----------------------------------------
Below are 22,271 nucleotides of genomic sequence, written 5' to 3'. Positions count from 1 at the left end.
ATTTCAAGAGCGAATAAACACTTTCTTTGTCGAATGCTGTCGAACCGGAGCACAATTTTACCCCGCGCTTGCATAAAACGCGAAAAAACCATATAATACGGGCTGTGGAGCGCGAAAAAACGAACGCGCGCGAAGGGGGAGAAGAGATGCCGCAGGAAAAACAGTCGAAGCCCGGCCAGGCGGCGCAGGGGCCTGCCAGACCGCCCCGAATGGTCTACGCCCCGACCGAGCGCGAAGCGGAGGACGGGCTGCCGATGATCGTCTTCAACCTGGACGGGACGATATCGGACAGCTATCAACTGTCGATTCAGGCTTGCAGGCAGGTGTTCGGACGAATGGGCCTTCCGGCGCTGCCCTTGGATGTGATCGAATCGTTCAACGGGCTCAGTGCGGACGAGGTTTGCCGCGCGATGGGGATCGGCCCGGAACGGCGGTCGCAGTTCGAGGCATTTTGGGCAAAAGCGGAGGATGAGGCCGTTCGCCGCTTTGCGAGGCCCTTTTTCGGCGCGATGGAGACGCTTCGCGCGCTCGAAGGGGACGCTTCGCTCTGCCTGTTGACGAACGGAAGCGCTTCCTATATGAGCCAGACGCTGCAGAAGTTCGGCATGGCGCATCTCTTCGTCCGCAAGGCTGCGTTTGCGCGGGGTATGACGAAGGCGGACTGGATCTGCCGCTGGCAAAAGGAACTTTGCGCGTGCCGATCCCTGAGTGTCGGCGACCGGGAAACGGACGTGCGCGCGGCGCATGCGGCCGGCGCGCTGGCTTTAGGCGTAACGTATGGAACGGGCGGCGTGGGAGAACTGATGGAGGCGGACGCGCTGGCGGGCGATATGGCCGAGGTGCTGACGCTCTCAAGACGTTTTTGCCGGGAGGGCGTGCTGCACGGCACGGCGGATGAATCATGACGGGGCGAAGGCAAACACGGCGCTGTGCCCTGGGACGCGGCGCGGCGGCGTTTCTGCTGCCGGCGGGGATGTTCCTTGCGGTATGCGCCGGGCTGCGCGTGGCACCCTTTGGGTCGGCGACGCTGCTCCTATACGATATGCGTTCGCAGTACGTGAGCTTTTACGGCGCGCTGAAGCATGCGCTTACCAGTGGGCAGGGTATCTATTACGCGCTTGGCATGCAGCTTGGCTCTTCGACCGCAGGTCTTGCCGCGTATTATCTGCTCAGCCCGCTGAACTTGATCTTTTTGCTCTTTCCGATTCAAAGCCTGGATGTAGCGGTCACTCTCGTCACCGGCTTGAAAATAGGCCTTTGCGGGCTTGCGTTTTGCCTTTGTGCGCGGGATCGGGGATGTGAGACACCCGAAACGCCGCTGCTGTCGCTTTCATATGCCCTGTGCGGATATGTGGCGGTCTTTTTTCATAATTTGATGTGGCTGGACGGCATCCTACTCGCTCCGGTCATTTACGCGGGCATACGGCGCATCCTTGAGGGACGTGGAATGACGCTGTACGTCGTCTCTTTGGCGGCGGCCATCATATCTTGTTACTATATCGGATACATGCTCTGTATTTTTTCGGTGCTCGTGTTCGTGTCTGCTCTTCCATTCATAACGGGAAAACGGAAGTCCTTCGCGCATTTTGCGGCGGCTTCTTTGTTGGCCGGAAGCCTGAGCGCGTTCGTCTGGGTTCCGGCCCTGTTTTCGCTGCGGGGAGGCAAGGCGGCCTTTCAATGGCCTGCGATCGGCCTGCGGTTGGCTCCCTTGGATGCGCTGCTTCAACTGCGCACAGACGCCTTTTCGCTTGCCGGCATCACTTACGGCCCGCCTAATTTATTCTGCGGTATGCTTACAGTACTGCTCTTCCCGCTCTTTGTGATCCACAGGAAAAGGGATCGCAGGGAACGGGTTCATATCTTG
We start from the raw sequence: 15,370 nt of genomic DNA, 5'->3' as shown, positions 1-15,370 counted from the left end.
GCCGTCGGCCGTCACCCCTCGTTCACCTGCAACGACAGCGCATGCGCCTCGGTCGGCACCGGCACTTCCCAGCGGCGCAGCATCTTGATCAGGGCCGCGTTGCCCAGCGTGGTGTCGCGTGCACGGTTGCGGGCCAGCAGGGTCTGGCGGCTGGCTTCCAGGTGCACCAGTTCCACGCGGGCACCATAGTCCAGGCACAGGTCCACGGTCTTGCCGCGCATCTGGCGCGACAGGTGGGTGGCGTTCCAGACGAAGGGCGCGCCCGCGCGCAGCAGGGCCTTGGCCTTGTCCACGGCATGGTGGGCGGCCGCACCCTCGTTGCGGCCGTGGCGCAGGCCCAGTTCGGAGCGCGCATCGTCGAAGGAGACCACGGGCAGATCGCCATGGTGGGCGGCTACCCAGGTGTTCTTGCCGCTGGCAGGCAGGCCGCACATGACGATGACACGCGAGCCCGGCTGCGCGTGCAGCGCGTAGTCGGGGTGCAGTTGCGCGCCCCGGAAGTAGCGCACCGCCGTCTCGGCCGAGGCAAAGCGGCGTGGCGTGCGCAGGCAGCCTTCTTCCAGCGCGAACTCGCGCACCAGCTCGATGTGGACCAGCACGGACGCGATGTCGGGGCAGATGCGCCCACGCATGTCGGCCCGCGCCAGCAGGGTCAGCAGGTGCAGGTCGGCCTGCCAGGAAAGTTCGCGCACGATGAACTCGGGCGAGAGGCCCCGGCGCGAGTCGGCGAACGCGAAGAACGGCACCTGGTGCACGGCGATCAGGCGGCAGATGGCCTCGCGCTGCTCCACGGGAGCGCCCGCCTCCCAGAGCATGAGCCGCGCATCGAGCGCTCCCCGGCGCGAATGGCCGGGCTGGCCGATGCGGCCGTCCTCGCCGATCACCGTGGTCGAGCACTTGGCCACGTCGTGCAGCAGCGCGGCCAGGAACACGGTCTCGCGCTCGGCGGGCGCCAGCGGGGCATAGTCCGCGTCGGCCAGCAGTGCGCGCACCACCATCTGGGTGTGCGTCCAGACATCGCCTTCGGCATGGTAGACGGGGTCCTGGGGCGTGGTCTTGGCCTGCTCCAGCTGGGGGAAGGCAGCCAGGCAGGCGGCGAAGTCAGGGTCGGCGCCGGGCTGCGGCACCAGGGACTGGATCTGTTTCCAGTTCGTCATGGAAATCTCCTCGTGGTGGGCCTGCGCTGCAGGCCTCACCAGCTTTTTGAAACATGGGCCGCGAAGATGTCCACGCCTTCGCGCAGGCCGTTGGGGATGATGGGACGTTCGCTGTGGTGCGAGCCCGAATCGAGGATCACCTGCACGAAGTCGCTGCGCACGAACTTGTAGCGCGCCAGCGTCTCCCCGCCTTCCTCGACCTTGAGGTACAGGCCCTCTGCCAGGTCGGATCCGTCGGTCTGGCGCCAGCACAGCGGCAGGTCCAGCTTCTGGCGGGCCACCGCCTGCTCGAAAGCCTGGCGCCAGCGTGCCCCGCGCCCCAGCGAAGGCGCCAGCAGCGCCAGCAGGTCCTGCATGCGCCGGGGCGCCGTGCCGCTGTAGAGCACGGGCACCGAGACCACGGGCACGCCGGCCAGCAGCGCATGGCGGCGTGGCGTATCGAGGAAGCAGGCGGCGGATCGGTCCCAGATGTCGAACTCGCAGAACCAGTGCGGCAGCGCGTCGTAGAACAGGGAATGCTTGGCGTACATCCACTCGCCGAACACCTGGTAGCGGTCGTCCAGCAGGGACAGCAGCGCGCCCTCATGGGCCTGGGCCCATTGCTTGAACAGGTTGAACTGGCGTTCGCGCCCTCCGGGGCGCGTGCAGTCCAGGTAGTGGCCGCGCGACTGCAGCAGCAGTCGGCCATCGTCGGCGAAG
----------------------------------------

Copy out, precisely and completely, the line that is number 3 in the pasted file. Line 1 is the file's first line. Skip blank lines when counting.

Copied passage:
We start from the raw sequence: 15,370 nt of genomic DNA, 5'->3' as shown, positions 1-15,370 counted from the left end.